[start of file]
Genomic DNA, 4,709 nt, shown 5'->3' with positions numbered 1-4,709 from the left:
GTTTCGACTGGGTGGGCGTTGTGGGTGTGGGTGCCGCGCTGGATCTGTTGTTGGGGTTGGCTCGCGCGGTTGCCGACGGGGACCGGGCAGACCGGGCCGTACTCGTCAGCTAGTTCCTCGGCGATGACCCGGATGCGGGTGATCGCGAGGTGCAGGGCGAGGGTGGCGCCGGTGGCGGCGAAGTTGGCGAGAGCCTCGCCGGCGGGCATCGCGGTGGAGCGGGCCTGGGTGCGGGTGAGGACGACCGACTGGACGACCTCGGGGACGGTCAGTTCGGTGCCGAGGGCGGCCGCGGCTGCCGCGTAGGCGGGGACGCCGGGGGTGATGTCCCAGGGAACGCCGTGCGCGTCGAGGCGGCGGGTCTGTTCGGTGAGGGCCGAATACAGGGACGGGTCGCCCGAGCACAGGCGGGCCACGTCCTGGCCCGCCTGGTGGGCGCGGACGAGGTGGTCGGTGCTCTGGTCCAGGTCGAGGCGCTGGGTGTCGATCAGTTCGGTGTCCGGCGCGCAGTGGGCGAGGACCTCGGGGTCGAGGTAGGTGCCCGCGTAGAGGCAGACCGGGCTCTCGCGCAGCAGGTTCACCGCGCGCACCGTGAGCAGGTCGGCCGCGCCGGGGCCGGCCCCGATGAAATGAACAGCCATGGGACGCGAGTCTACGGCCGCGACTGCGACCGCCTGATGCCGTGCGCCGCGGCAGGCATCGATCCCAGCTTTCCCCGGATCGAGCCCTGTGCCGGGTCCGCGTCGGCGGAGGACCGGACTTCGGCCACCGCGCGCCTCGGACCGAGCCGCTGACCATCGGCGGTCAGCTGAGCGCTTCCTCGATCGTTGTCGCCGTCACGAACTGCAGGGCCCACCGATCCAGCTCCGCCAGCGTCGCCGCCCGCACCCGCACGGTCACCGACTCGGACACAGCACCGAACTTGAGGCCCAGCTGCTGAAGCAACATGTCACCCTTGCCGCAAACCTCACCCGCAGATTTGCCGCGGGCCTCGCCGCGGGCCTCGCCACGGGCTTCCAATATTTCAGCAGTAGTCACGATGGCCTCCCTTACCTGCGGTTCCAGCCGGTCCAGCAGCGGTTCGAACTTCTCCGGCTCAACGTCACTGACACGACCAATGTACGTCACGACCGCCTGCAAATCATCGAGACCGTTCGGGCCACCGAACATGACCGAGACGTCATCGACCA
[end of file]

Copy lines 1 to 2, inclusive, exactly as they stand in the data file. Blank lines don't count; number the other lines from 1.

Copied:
Genomic DNA, 4,709 nt, shown 5'->3' with positions numbered 1-4,709 from the left:
GTTTCGACTGGGTGGGCGTTGTGGGTGTGGGTGCCGCGCTGGATCTGTTGTTGGGGTTGGCTCGCGCGGTTGCCGACGGGGACCGGGCAGACCGGGCCGTACTCGTCAGCTAGTTCCTCGGCGATGACCCGGATGCGGGTGATCGCGAGGTGCAGGGCGAGGGTGGCGCCGGTGGCGGCGAAGTTGGCGAGAGCCTCGCCGGCGGGCATCGCGGTGGAGCGGGCCTGGGTGCGGGTGAGGACGACCGACTGGACGACCTCGGGGACGGTCAGTTCGGTGCCGAGGGCGGCCGCGGCTGCCGCGTAGGCGGGGACGCCGGGGGTGATGTCCCAGGGAACGCCGTGCGCGTCGAGGCGGCGGGTCTGTTCGGTGAGGGCCGAATACAGGGACGGGTCGCCCGAGCACAGGCGGGCCACGTCCTGGCCCGCCTGGTGGGCGCGGACGAGGTGGTCGGTGCTCTGGTCCAGGTCGAGGCGCTGGGTGTCGATCAGTTCGGTGTCCGGCGCGCAGTGGGCGAGGACCTCGGGGTCGAGGTAGGTGCCCGCGTAGAGGCAGACCGGGCTCTCGCGCAGCAGGTTCACCGCGCGCACCGTGAGCAGGTCGGCCGCGCCGGGGCCGGCCCCGATGAAATGAACAGCCATGGGACGCGAGTCTACGGCCGCGACTGCGACCGCCTGATGCCGTGCGCCGCGGCAGGCATCGATCCCAGCTTTCCCCGGATCGAGCCCTGTGCCGGGTCCGCGTCGGCGGAGGACCGGACTTCGGCCACCGCGCGCCTCGGACCGAGCCGCTGACCATCGGCGGTCAGCTGAGCGCTTCCTCGATCGTTGTCGCCGTCACGAACTGCAGGGCCCACCGATCCAGCTCCGCCAGCGTCGCCGCCCGCACCCGCACGGTCACCGACTCGGACACAGCACCGAACTTGAGGCCCAGCTGCTGAAGCAACATGTCACCCTTGCCGCAAACCTCACCCGCAGATTTGCCGCGGGCCTCGCCGCGGGCCTCGCCACGGGCTTCCAATATTTCAGCAGTAGTCACGATGGCCTCCCTTACCTGCGGTTCCAGCCGGTCCAGCAGCGGTTCGAACTTCTCCGGCTCAACGTCACTGACACGACCAATGTACGTCACGACCGCCTGCAAATCATCGAGACCGTTCGGGCCACCGAACATGACCGAGACGTCATCGACCA